Vocalists: Use all of your voice; show us your range, but don’t step too far over the edge. Even a voice with a fairly limited range can sound tremendous on the right tunes, but taking it just a little farther than your voice can go can cause a disaster at the IBC. Know your strengths and weaknesses – use the first and avoid the second. If you have had trouble hitting that note before don’t try it at the IBC unless you are really confident and you can hit it four nights in a row!
Stage Presence can mean different things to different people. Sure, Clapton used to play with a cigarette in his mouth and an open bottle on his amp, but you need to remember two things: he doesn’t do that anymore and you aren’t Clapton! It’s perfectly fine to show up at a regular gig wearing jeans and a T-shirt, but this ain’t a gig, it’s the most important battle of the bands on the planet and it could be the launch pad for your career. You don’t need a Zoot Suit (please, not everybody can pull that off) or uniforms, but think about the look – you are being judged on the whole package – not just your music but your show! Taking the time to look good also tells the judges that you respect the event and respect them. Casual or other relaxed COSTUMES can work if they fit with your act, but if you are plugging in an electric guitar and plan to wear bib overalls ask yourself if you are Buddy Guy – and even he doesn’t do that anymore!
Originality is a wide open category. I have heard a lot of “original” songs played at the IBC that were just reworking of old tunes – the lyrics might have been “original” but not the rest. I have also heard people play old standards that they took to an entire new place – that’s originality! If you do any covers then own them, don’t just play them. It’s fine to “cover” a classic blues tune note for note at a gig, but if you can’t add to it DO NOT DO IT at the IBC! It’s pretty common for at least one band in each IBC to play “Walkin’ the Dog,” and I’ve heard some well done versions BUT they have all been straight covers. PLEASE remember that this event is held in Memphis, on Beale Street. If you are going to walk a dog down Rufus Thomas’ street then it better be one helluva special dog! You are more likely to lose points playing that, or any other standard, no matter how well it’s done. Wendy DeWitt, an IBC contestant in 2012 summed this category up nicely when she told the audience and judges: “If you don’t recognize the song it’s original.” She then went on to play a version of Summertime in a way nobody had ever done before – as a boogie woogie version of the Rimsky Korsakov classic “Flight of the Bumble Bee” – that was original!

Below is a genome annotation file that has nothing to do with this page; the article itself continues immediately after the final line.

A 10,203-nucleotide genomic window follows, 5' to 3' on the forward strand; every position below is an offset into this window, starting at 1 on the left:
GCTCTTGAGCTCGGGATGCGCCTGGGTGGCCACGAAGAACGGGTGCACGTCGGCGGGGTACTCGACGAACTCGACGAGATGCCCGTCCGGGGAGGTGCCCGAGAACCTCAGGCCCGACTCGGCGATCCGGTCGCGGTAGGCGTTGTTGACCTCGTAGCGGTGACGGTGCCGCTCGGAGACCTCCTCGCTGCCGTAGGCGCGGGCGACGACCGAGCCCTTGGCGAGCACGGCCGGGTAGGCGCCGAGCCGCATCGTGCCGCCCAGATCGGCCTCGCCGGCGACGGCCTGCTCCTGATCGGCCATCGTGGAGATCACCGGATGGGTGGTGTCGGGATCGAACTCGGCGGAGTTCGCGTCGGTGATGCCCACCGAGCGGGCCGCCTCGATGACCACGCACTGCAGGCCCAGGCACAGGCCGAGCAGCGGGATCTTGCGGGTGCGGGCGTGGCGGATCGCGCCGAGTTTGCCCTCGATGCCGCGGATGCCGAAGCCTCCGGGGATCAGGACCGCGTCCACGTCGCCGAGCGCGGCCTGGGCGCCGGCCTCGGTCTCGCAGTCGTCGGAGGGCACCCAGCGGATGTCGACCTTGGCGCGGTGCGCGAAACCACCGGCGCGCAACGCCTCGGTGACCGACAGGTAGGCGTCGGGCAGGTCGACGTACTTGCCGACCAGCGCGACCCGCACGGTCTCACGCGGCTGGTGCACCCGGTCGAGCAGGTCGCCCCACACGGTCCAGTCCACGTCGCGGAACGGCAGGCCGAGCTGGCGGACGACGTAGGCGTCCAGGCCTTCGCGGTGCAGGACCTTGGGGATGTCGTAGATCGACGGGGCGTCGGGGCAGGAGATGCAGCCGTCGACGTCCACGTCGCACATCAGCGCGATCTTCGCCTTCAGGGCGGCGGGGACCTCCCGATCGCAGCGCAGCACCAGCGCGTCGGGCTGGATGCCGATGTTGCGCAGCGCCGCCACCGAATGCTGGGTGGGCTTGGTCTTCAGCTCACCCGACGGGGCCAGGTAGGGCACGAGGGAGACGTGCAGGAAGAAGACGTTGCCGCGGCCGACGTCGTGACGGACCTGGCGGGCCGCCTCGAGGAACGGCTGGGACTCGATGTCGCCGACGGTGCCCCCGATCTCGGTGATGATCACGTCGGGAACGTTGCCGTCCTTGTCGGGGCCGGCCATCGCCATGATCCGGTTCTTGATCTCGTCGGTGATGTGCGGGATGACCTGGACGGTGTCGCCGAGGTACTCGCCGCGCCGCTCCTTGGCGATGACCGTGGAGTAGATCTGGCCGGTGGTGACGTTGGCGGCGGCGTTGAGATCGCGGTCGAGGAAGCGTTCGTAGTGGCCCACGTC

My final word of advice is this: enjoy the opportunity of performing at the IBC! Not only is it a rare opportunity for most acts to be playing on Beale Street, you will be exposed to one of the biggest audiences of blues fans anywhere – fans who really know their stuff. You will also be exposed to hundreds of other musicians, in addition to promoters, managers, record label execs and others. You can win big at the IBCs without winning the competition. Some acts that are now huge didn’t take home the trophy, and many never even made the finals. It’s fantastic to win, no doubt, but nobody loses at the IBCs.
photo by: Jay Moore
Until the next time comes along,
‘Michissippi’ Mick Kolassa
Where Blues Thrive